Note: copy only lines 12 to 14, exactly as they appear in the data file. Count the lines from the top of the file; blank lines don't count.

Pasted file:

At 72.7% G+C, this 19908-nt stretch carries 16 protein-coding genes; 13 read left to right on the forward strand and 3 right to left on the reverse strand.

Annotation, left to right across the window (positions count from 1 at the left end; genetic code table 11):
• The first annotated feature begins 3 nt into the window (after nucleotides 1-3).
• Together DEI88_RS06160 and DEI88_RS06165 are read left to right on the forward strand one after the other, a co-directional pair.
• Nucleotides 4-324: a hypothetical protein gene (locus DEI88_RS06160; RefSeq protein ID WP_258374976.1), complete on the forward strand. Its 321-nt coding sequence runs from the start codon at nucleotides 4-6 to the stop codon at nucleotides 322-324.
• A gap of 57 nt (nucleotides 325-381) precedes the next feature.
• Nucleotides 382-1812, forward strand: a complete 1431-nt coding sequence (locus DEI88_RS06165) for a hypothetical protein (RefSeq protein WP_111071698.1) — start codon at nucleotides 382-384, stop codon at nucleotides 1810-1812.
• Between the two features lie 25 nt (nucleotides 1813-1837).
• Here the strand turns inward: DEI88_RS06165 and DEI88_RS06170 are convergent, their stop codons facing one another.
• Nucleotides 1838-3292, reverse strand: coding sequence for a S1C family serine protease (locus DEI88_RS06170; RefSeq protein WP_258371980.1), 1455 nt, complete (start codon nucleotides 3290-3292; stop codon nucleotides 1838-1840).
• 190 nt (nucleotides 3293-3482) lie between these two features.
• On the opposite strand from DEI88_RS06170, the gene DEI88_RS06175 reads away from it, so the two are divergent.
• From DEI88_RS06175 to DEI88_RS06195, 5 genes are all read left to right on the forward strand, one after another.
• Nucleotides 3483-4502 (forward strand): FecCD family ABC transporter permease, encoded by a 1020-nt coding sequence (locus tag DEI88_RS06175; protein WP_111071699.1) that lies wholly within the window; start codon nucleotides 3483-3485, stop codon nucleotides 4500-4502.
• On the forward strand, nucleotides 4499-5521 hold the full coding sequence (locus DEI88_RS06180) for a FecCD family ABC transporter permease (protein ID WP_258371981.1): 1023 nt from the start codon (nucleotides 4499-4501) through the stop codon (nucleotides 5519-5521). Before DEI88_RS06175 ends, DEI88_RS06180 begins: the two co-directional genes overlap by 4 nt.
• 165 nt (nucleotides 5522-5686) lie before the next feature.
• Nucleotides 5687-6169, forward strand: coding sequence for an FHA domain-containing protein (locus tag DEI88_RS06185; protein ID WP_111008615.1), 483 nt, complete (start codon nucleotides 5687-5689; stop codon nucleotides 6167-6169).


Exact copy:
• On the opposite strand from DEI88_RS06170, the gene DEI88_RS06175 reads away from it, so the two are divergent.
• From DEI88_RS06175 to DEI88_RS06195, 5 genes are all read left to right on the forward strand, one after another.
• Nucleotides 3483-4502 (forward strand): FecCD family ABC transporter permease, encoded by a 1020-nt coding sequence (locus tag DEI88_RS06175; protein WP_111071699.1) that lies wholly within the window; start codon nucleotides 3483-3485, stop codon nucleotides 4500-4502.